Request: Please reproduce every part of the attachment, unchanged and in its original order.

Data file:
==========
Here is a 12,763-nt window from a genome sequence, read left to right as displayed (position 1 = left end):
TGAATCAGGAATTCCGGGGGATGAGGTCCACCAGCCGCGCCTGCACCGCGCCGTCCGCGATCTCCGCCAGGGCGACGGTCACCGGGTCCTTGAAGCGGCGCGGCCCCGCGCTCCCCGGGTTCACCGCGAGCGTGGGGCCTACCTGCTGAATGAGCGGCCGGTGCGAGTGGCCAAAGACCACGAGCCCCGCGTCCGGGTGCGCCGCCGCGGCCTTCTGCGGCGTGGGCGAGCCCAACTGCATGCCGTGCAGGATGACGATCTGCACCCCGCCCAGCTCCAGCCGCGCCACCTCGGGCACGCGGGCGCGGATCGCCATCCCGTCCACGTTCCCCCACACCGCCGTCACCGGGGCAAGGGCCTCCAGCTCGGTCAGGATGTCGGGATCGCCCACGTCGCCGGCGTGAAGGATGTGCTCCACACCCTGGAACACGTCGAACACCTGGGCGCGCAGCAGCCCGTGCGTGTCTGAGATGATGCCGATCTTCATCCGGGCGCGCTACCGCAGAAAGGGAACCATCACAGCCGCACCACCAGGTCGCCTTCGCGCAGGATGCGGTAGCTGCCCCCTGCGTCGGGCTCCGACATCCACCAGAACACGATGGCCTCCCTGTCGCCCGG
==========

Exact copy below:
Here is a 12,763-nt window from a genome sequence, read left to right as displayed (position 1 = left end):
TGAATCAGGAATTCCGGGGGATGAGGTCCACCAGCCGCGCCTGCACCGCGCCGTCCGCGATCTCCGCCAGGGCGACGGTCACCGGGTCCTTGAAGCGGCGCGGCCCCGCGCTCCCCGGGTTCACCGCGAGCGTGGGGCCTACCTGCTGAATGAGCGGCCGGTGCGAGTGGCCAAAGACCACGAGCCCCGCGTCCGGGTGCGCCGCCGCGGCCTTCTGCGGCGTGGGCGAGCCCAACTGCATGCCGTGCAGGATGACGATCTGCACCCCGCCCAGCTCCAGCCGCGCCACCTCGGGCACGCGGGCGCGGATCGCCATCCCGTCCACGTTCCCCCACACCGCCGTCACCGGGGCAAGGGCCTCCAGCTCGGTCAGGATGTCGGGATCGCCCACGTCGCCGGCGTGAAGGATGTGCTCCACACCCTGGAACACGTCGAACACCTGGGCGCGCAGCAGCCCGTGCGTGTCTGAGATGATGCCGATCTTCATCCGGGCGCGCTACCGCAGAAAGGGAACCATCACAGCCGCACCACCAGGTCGCCTTCGCGCAGGATGCGGTAGCTGCCCCCTGCGTCGGGCTCCGACATCCACCAGAACACGATGGCCTCCCTGTCGCCCGG